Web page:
Hill never threw extremely hard but especially not in his mid-30s. He relied on his quality stuff and command each and every start. That’s what he did in a Dodgers uniform: locate and keep hitters off balance. In the process, he refound himself and gave LA a reliable and effective starter.

At 40 years old, there isn’t much time left for Hill at the major-league level. But what he did for the Los Angeles Dodgers across four years will never be forgotten. No one could’ve predicted that a 35-year-old would march into LA and have the instant impact he did on the mound. But that’s exactly what Hill did, and for that, it was the best trade that the Dodgers made in the last decade. Hill signed a one-year deal with the Minnesota Twins after the 2019 season, as he continues to truck along in what will be his 16th major-league season.

The Worst Trade the Los Angeles Dodgers Have Made Since 2010: LA acquires Brian Dozier from the Minnesota Twins for Logan Forsythe and Minor Leaguers Devin Smeltzer and Luke Raley (July 31, 2018)

In the heat of a playoff run the Dodgers wanted to add some infield depth before the 2018 MLB trade deadline. With that in mind, they shipped off Logan Forsythe to the Twins for Brian Dozier, a solid defender with a decent bat. However, this deal didn’t work out at all for LA.

In 47 games Dozier hit just .182 for the Dodgers, going deep five times. He also posted an awful 0.0 WAR.  Even though LA went on to win the NL pennant and appear in their second consecutive World Series, Dozier really didn’t play any part. He went just 2-for-16 in the postseason, driving in two runs. Luckily, they had the likes of Chris TaylorEnrique Hernandez, and Max Muncy, who could all play second base, among many other positions.

Dozier was solid defensively, but he provided no spark at the plate. It was his first time playing in the NL, perhaps playing a role in his struggles. But if he could have actually provided some more offensive output, who knows what could’ve happened in the World Series that year. Only one can imagine.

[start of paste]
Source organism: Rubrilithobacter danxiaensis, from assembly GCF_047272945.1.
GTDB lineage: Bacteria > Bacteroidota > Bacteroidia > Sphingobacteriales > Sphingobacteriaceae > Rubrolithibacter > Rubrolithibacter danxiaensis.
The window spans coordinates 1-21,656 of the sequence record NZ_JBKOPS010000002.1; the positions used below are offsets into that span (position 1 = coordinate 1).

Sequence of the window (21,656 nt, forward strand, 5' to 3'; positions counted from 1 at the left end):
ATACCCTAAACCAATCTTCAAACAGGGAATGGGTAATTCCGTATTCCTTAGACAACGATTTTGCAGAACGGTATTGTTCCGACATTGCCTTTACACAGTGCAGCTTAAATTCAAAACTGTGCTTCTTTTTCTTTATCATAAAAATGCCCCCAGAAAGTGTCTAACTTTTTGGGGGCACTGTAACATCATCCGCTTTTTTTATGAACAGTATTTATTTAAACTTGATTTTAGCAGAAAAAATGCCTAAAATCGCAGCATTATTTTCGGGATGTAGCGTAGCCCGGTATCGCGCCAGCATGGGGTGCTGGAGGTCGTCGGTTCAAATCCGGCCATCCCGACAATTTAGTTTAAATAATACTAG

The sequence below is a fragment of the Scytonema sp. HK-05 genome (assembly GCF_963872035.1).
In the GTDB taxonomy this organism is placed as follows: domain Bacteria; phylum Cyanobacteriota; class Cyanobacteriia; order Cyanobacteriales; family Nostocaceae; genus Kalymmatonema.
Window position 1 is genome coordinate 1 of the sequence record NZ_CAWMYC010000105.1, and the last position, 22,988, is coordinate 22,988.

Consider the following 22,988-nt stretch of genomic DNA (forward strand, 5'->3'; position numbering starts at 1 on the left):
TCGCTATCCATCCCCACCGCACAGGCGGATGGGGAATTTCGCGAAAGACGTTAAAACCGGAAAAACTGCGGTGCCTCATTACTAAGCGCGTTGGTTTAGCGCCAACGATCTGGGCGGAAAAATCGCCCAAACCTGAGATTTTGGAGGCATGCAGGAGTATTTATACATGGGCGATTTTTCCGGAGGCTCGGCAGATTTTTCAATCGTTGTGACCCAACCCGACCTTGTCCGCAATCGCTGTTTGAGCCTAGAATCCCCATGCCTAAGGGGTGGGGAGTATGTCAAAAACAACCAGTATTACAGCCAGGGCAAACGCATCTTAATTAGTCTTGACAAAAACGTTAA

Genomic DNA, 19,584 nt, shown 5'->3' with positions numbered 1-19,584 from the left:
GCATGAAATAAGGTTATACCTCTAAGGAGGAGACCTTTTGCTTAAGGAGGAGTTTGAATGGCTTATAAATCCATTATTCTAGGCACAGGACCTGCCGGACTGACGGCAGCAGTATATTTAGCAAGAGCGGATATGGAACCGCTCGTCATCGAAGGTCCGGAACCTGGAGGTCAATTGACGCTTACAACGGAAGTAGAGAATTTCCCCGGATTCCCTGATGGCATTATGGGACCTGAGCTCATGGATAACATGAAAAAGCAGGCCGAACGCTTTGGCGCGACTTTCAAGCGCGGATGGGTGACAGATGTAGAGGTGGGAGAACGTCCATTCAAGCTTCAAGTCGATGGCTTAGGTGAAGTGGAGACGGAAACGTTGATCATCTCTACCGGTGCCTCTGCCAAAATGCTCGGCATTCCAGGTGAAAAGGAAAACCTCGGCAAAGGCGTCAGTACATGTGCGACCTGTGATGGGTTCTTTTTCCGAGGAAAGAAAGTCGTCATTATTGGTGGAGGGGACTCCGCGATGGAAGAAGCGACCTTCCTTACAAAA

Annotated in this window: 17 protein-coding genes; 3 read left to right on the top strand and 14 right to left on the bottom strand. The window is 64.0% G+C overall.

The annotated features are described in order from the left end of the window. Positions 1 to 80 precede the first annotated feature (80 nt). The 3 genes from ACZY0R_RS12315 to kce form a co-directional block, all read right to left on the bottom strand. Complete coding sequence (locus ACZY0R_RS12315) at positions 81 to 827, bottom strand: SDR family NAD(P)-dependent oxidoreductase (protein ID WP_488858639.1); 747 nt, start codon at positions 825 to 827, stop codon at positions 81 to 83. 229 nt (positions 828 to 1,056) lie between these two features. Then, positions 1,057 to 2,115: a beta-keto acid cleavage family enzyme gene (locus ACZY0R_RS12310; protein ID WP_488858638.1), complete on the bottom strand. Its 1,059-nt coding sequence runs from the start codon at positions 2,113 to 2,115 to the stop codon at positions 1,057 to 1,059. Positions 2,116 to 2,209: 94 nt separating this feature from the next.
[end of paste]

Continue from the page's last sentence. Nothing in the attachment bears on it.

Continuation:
I understand where the Dodgers were coming from, though. Dozier has been a pretty consistent player his entire big-league career, and the Twins were out of contention at that point in 2018, so they were open to trading him. In five of his first seven big-league campaigns before coming over to LA, Dozier smacked 20 or more home runs, including 42 and 32 bombs in 2016 and 2017, respectively. But when he was sent to LA, he was already in a slump, hitting just .227 before the trade. One would think he would break out and find himself at the plate with a new organization, but it never happened.

Devin Smeltzer, who the Dodgers sent to Minnesota in the trade, has thrived in the Twins organization. He finished 2018 in Double-A, then dominated that level in 2019 before being sent to Triple A. The 24-year-old southpaw was called up by Minnesota last May, making six starts and posting a 3.86 ERA in 49 innings at the big-league level.

So, along with Dozier underperforming in LA, they also traded a now major-league starter, who is a mainstay with the Twins. In more ways than one, this trade was absolutely dreadful for the Dodgers. To boot, Dozier signed with the Washington Nationals in 2019 and went on to win a World Series. Ouch.

This was definitely the worst trade the Los Angeles Dodgers made over the last decade.

Stay tuned to Baseball Essential over the next few weeks for more on the best and worst trades made by all 30 MLB clubs over the past 10 years.